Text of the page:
Actually, let me qualify that. The really sophisticated systems like Internal MA did take a long time to develop. What I meant is that modern MMA does not represent a technical advance over TMA. If a random caveman decided to figure out the best way to punch, and experimented over and over, the results would probably look a lot more like boxing than, say, Wing Chun. Boxing represents a more universal level of understanding. That TMA developed "counter-intuitive" punching styles **in a full-contact environment** suggests that, when trained according to corrent and authentic principles, they are at least as effective.
Posted On:8/02/2003 1:09pm
"But I can't disagree that the vast majority of karate schools out there are completely unrealistic, robotic, sport oriented and narrow minded."
that's the problem
those dojos make fighters who are crap, therefore people understand the dojo is crap, and conclude the art is crap....
that's just one of the factors
Hard work, Patience, Dedication.
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Posted On:8/02/2003 1:16pm
Style: Electricity, Speed
Karate's far from irredeemable. Unlike, say, Eagle Claw, there's not much that's wrong with it at the fundamental level, outside of hard training (which, obviously, varies between dojos).
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Posted On:8/02/2003 2:16pm
Style: Aikido and Judo
But Boyd, surely Eagle Claw can be saved. Especially against MMA fighters that have particully thin skin?
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Posted On:8/02/2003 3:11pm
Its how you train it that matters, I suppose. The reason I'd recomment MT before Karate is because I KNOW for MT you're going to spar hard, condition hard, and do lots of drills you can apply - and handle being hit while you do so. You really block or parry or TAKE the punches, you really hit the other guy. You throw that roundhouse into that bag or stack of tires like you were trying to chop a tree down, and get a strong shin. You really parry thrusting kicks away from you, like a front or side. You really get into clinching drills. You really throw knees (into the pads) from a clinch. You really hit those mitts with your hands. You really kick and elbow the thai pads. If you drop your guard the pad holder smacks you one, or just at random to make sure you keep a good guard. THAT is quality training. And I didn't even go into the damn conditioning!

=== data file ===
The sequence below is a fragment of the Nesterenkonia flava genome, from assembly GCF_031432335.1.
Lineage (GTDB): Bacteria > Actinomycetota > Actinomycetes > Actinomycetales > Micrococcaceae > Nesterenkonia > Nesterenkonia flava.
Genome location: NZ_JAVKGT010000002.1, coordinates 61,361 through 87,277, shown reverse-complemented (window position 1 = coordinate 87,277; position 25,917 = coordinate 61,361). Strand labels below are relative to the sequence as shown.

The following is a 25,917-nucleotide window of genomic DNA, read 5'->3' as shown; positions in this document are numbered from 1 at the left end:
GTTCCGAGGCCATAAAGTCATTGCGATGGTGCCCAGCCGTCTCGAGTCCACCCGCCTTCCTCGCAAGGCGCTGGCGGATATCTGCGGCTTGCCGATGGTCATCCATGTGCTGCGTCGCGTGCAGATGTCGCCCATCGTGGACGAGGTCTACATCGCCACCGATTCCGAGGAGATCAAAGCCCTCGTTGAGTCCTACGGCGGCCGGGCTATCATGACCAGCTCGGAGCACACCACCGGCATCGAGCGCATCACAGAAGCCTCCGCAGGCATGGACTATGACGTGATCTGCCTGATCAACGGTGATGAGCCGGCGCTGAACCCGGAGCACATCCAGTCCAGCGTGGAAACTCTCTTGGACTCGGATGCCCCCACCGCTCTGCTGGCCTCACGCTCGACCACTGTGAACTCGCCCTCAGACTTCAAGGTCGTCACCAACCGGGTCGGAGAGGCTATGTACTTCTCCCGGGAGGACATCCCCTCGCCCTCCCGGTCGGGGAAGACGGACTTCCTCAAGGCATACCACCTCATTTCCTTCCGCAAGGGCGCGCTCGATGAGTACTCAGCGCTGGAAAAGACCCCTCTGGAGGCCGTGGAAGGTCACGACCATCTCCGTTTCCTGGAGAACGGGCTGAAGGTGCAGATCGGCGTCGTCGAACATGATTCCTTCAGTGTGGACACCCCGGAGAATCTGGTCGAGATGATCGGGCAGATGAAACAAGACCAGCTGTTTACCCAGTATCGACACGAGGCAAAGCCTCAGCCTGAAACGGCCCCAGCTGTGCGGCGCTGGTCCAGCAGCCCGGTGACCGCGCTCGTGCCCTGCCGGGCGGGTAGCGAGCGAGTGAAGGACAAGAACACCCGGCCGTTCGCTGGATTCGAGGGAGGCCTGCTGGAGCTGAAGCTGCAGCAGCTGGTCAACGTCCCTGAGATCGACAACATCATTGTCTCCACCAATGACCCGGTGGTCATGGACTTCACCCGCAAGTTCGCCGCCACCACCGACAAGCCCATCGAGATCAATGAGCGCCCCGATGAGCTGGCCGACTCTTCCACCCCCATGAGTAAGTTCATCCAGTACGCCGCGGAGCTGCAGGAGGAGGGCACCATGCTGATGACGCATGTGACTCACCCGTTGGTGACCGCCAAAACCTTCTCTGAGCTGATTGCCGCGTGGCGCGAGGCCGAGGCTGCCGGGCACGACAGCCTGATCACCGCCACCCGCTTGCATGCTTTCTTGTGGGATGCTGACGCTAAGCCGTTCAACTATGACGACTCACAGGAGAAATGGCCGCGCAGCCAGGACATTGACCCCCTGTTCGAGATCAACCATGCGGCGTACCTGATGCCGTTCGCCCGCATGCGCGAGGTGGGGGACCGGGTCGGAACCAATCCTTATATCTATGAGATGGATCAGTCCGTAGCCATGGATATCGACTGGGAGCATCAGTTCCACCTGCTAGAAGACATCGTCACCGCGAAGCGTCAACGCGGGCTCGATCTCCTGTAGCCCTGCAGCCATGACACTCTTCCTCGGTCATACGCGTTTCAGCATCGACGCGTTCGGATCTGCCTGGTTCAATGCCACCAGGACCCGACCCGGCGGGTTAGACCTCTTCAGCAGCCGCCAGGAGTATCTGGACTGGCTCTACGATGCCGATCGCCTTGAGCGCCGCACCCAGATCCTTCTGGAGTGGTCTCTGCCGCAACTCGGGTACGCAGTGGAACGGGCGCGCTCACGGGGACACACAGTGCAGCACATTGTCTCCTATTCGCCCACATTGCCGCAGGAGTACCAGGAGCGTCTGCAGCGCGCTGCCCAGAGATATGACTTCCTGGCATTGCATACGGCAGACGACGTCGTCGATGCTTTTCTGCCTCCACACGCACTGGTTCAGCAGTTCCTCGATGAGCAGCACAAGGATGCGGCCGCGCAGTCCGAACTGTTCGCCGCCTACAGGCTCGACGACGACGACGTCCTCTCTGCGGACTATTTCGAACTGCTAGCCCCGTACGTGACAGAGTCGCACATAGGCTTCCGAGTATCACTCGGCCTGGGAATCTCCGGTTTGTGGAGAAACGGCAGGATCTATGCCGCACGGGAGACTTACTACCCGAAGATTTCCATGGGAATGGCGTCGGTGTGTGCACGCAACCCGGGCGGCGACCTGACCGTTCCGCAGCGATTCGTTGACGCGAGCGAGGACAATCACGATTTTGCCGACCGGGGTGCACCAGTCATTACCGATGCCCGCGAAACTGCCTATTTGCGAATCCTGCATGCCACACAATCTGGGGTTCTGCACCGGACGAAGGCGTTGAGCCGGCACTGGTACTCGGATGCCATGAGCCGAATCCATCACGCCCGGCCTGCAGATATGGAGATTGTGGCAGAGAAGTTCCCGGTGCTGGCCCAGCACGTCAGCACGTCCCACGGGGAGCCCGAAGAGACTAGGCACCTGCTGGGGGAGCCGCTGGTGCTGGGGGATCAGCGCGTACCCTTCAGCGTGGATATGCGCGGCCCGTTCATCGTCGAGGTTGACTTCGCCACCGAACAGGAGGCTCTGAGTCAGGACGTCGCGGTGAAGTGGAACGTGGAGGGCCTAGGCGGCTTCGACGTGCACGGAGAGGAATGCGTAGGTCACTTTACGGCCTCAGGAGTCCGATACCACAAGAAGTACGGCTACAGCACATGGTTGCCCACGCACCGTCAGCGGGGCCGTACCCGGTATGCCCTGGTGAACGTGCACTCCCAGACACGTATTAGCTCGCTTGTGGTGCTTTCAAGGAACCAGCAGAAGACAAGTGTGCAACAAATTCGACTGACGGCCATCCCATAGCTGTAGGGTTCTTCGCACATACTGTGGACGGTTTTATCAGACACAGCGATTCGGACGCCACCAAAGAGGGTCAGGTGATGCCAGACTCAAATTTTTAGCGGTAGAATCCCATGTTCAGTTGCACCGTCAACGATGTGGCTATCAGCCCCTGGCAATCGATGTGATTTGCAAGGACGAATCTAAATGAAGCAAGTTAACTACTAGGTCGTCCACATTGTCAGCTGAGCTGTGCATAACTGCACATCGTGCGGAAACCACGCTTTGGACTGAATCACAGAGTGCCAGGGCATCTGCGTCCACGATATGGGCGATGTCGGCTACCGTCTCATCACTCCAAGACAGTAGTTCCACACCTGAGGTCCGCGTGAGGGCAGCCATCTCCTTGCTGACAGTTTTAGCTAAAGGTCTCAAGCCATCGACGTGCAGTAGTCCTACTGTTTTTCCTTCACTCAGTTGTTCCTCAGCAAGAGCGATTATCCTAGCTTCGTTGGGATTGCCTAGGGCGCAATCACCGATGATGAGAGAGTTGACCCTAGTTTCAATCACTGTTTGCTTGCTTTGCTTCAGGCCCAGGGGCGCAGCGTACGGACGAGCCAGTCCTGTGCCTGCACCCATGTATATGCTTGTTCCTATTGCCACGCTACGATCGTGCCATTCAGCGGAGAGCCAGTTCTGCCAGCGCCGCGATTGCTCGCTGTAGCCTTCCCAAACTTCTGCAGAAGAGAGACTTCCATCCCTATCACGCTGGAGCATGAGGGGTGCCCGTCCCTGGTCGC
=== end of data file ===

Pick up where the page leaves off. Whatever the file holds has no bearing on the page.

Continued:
In Karate, you got so much multiplicity you could end up doing ANYTHING. I've ran across schools that disdain actual violence and thus don't have actual contact sparring... geh. Some do the whole kick above waist punch to torso thing. I personally hated that. Taught me bad habits and made me a ***** for headshots for a while. Some might allow low-kicks, or sweeps or whatever.
Kyoukoshin does everything to the body and legs, but only kicks to the head. Thats better than no elbows or knees, all techniques above the waist. But you're still asking for a boxing lesson if you go up against someone with training - and you should take some boxing anyway.
THAT is why a lot of people don't like Karate. The lact of applied training techniques. I know a lot of people might start plugging kata - but I'm going to throw them a curve ball. Applied training like MT does can't be replaced with Kata.
Oh, Btw... where can you learn (or have a good chance, rather) ungloved punching techniques? parries and dodges work the same naturally, but you don't have oven mitts on your opponent or yourself - so some blocks seem like they wouldn't work too well. Or, maybe they would but would just hurt from knuckles digging in.